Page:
There’s a hardcover omnibus edition of the first three books available from Amazon.com.
These are all out of print individually at present, though here’s a hardcover omnibus edition of the first three books and there are ebook versions published as The Merlin Trilogy.
The individual books listed in order are:
The Crystal Cave
The Hollow Hills.
The Last Enchantment.
The Wicked Day.
Books inspired by Tam Lin
The border ballad Tam Lin, Child 39 is a tale about Otherworld intruder, a fairy if you will, who takes a young man into the fairy otherworld with the goal of sacrificing him at Halloween. The young man, Tam Lin, is saved by his mortal lover, Janet. There are many versions of the ballad, and at least as many fictive re-tellings. These are some of the ones I like.
Dean, Pamela. Tam Lin. New York: Tor Books, 1992. ISBN 0812544501 .
Dean is an interesting writer. Don’t let the publisher’s habit of categorizing her books as “Young Adult” convince you that she’s dumbing down. This retelling of the Scots ballad Tam Lin, Child 39, is lovely. It’s a female bildungsroman, a love story, and a Celtic fantasy, set in a small liberal arts school where not all the faculty and students are what they seem. I’ve noticed that there’s a tendency for some readers to miss the subtleties of Dean’s artistry, so do read her carefully. You’ll be richly rewarded for your efforts.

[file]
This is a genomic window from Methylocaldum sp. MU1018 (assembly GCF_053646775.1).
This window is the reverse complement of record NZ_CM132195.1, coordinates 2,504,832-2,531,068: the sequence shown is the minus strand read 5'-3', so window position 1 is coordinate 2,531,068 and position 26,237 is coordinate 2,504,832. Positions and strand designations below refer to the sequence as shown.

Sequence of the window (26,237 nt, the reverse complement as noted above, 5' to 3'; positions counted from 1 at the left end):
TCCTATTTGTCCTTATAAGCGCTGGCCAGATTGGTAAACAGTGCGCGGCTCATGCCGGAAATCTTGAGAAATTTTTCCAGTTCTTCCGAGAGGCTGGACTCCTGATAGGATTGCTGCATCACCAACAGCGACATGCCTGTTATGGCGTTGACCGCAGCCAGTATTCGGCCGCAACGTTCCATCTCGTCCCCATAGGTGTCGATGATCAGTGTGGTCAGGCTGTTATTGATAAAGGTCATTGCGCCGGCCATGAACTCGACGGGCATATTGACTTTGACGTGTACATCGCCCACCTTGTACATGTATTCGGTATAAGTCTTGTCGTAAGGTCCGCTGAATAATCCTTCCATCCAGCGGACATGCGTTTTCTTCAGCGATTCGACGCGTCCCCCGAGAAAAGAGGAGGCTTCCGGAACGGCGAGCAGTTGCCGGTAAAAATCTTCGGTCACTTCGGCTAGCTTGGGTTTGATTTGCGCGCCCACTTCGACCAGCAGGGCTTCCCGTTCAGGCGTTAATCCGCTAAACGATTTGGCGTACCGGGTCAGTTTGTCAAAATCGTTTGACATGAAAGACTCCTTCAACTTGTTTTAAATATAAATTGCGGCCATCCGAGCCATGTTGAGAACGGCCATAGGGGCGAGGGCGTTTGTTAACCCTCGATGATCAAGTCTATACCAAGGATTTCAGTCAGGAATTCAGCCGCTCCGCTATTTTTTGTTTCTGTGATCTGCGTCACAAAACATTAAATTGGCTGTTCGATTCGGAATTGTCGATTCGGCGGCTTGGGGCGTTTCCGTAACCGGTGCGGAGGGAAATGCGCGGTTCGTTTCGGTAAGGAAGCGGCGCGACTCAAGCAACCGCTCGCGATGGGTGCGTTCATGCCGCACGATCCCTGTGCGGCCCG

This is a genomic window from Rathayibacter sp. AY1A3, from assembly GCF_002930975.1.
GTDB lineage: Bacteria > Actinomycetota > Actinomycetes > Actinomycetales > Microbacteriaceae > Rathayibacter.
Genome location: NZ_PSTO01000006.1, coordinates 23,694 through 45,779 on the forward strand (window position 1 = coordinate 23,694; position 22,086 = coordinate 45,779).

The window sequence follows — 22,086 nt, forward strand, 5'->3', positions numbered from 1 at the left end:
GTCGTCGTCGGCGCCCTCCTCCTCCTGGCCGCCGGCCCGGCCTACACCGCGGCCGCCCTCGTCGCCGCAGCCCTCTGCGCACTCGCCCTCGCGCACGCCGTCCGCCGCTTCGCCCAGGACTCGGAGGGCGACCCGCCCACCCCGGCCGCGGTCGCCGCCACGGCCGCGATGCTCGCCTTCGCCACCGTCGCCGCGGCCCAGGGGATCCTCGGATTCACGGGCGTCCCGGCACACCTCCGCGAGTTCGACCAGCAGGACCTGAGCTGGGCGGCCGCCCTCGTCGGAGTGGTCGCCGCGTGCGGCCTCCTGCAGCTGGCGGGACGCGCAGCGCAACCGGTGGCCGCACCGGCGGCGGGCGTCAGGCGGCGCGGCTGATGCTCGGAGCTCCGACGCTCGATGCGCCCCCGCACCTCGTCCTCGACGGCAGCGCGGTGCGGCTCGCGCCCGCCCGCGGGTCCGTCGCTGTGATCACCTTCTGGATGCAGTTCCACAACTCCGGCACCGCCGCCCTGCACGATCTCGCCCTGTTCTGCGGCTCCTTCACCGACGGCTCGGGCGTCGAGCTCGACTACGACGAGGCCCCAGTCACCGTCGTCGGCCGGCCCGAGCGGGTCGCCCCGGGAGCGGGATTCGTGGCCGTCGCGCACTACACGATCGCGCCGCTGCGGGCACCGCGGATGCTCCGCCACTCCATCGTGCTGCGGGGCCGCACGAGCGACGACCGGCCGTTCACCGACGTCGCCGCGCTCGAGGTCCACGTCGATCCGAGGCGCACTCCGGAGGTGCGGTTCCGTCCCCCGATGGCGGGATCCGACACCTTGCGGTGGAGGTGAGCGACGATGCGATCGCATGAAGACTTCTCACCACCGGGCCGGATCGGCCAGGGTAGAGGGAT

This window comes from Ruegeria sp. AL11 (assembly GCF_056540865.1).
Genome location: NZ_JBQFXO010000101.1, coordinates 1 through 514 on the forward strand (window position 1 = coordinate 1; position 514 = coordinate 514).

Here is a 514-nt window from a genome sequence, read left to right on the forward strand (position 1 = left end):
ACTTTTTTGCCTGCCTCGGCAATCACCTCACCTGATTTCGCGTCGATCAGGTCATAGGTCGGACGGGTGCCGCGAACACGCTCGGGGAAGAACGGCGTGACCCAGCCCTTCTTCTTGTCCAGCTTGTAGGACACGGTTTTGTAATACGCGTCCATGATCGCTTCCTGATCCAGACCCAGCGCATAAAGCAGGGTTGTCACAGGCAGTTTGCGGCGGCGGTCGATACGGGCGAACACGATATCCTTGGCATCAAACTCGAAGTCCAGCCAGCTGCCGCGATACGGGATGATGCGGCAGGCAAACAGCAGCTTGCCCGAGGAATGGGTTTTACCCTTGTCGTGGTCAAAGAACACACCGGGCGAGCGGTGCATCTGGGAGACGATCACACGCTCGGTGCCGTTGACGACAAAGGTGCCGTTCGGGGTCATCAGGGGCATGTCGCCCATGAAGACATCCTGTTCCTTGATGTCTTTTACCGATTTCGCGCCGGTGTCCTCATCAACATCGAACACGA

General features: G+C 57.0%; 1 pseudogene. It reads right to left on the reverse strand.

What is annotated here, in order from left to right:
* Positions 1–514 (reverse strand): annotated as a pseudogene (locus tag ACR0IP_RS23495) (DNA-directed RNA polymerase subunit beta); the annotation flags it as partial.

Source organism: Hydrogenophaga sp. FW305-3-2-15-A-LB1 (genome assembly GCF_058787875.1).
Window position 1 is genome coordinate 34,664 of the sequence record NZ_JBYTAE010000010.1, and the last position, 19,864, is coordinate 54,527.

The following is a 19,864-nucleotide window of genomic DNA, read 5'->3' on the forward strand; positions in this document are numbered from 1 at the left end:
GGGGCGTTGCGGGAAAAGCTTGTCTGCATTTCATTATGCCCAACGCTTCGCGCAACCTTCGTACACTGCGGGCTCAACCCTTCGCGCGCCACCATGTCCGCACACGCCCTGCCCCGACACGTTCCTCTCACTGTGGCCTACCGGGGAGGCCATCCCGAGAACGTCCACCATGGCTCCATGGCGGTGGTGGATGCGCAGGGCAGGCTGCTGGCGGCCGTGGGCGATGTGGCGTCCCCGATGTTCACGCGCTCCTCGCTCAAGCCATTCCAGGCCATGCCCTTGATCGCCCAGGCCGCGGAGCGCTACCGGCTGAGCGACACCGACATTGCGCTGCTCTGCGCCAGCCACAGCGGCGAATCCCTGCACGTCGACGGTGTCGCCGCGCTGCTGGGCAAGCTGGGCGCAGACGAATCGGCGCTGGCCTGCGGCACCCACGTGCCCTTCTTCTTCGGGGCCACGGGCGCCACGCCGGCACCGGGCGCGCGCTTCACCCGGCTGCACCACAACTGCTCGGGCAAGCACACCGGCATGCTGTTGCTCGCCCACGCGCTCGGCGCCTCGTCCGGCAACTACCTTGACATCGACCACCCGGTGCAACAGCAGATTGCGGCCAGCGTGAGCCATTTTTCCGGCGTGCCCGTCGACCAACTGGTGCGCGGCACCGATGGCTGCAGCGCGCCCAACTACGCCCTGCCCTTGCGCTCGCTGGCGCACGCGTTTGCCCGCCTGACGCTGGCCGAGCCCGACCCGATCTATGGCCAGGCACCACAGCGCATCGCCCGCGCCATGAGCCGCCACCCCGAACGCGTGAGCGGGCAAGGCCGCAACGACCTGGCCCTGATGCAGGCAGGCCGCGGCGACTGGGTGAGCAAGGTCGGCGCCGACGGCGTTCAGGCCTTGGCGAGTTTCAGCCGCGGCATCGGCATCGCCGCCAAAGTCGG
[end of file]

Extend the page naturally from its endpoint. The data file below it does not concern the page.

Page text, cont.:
This young adult novel, winner of a Newberry Honor award, is set at the very end of Mary’s reign and the very beginning of Elizabeth the I’s. Pope uses history, myth, and folklore to create one of the most believable and well-thought out depictions of fairies, and another retelling of the ballad Tam Lin. Her otherworld, and its residents, is fascinating yet horrifying, both repellent and magnificent. Pope saw the dual nature of the Celtic or Faerie Otherworld and presented it beautifully and clearly.
Elizabeth Marie Pope’s The Perilous Gard was my introduction to the ballad of “Tam Lin”; I love it dearly.
Evangeline Walton’s The Mabinogian Tetralogy
These individual books, now hard to find, are more properly described as novelizations than translations of the four medieval Welsh tales known usually as the Mabinogion. Walton has fleshed out the characters, and added rich detail, clearly demonstrating her deep familiarity with and fondness for Celtic myth and folklore, and even Arthurian literature. The four books have just been republished in a combined edition containing Prince of Annwn, The Children of Llyr, The Song of Rhiannon, The Island of the Mighty.